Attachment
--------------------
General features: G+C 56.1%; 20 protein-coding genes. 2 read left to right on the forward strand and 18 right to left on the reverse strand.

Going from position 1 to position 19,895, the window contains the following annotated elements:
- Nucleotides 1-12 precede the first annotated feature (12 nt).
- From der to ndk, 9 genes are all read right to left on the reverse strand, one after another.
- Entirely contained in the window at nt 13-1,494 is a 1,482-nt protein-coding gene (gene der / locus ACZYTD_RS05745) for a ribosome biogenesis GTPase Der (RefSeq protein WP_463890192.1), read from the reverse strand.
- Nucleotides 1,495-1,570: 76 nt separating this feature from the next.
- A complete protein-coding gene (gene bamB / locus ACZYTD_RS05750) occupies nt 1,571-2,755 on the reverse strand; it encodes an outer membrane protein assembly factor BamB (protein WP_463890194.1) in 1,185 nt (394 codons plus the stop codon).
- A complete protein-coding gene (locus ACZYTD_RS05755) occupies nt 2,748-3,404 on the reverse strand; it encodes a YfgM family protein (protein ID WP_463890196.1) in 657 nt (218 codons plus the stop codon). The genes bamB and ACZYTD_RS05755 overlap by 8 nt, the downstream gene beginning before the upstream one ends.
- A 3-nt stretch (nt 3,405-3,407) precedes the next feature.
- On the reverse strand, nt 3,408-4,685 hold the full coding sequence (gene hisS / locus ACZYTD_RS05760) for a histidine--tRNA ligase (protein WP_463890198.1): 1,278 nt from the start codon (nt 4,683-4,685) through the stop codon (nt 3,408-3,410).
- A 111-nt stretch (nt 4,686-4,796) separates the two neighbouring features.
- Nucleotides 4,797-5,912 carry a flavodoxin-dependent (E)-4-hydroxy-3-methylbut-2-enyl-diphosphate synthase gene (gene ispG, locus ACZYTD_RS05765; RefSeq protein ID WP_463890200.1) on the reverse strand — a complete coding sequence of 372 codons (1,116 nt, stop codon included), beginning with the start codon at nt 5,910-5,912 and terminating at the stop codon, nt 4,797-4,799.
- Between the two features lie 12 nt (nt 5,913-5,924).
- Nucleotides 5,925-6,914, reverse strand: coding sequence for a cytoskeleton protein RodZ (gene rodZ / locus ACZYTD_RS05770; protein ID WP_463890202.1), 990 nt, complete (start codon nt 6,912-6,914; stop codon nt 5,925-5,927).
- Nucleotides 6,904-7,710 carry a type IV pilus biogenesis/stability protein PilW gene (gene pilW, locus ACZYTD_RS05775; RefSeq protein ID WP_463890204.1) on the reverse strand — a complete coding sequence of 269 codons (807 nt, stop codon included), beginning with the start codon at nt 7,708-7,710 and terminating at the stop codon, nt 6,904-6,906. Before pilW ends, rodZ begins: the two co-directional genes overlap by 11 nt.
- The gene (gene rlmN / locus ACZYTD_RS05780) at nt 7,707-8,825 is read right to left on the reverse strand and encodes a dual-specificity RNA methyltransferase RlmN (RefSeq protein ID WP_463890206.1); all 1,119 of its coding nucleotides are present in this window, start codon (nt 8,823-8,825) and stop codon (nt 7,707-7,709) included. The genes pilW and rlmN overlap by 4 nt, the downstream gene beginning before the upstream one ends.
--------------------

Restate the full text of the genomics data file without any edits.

General features: G+C 56.1%; 20 protein-coding genes. 2 read left to right on the forward strand and 18 right to left on the reverse strand.

Going from position 1 to position 19,895, the window contains the following annotated elements:
- Nucleotides 1-12 precede the first annotated feature (12 nt).
- From der to ndk, 9 genes are all read right to left on the reverse strand, one after another.
- Entirely contained in the window at nt 13-1,494 is a 1,482-nt protein-coding gene (gene der / locus ACZYTD_RS05745) for a ribosome biogenesis GTPase Der (RefSeq protein WP_463890192.1), read from the reverse strand.
- Nucleotides 1,495-1,570: 76 nt separating this feature from the next.
- A complete protein-coding gene (gene bamB / locus ACZYTD_RS05750) occupies nt 1,571-2,755 on the reverse strand; it encodes an outer membrane protein assembly factor BamB (protein WP_463890194.1) in 1,185 nt (394 codons plus the stop codon).
- A complete protein-coding gene (locus ACZYTD_RS05755) occupies nt 2,748-3,404 on the reverse strand; it encodes a YfgM family protein (protein ID WP_463890196.1) in 657 nt (218 codons plus the stop codon). The genes bamB and ACZYTD_RS05755 overlap by 8 nt, the downstream gene beginning before the upstream one ends.
- A 3-nt stretch (nt 3,405-3,407) precedes the next feature.
- On the reverse strand, nt 3,408-4,685 hold the full coding sequence (gene hisS / locus ACZYTD_RS05760) for a histidine--tRNA ligase (protein WP_463890198.1): 1,278 nt from the start codon (nt 4,683-4,685) through the stop codon (nt 3,408-3,410).
- A 111-nt stretch (nt 4,686-4,796) separates the two neighbouring features.
- Nucleotides 4,797-5,912 carry a flavodoxin-dependent (E)-4-hydroxy-3-methylbut-2-enyl-diphosphate synthase gene (gene ispG, locus ACZYTD_RS05765; RefSeq protein ID WP_463890200.1) on the reverse strand — a complete coding sequence of 372 codons (1,116 nt, stop codon included), beginning with the start codon at nt 5,910-5,912 and terminating at the stop codon, nt 4,797-4,799.
- Between the two features lie 12 nt (nt 5,913-5,924).
- Nucleotides 5,925-6,914, reverse strand: coding sequence for a cytoskeleton protein RodZ (gene rodZ / locus ACZYTD_RS05770; protein ID WP_463890202.1), 990 nt, complete (start codon nt 6,912-6,914; stop codon nt 5,925-5,927).
- Nucleotides 6,904-7,710 carry a type IV pilus biogenesis/stability protein PilW gene (gene pilW, locus ACZYTD_RS05775; RefSeq protein ID WP_463890204.1) on the reverse strand — a complete coding sequence of 269 codons (807 nt, stop codon included), beginning with the start codon at nt 7,708-7,710 and terminating at the stop codon, nt 6,904-6,906. Before pilW ends, rodZ begins: the two co-directional genes overlap by 11 nt.
- The gene (gene rlmN / locus ACZYTD_RS05780) at nt 7,707-8,825 is read right to left on the reverse strand and encodes a dual-specificity RNA methyltransferase RlmN (RefSeq protein ID WP_463890206.1); all 1,119 of its coding nucleotides are present in this window, start codon (nt 8,823-8,825) and stop codon (nt 7,707-7,709) included. The genes pilW and rlmN overlap by 4 nt, the downstream gene beginning before the upstream one ends.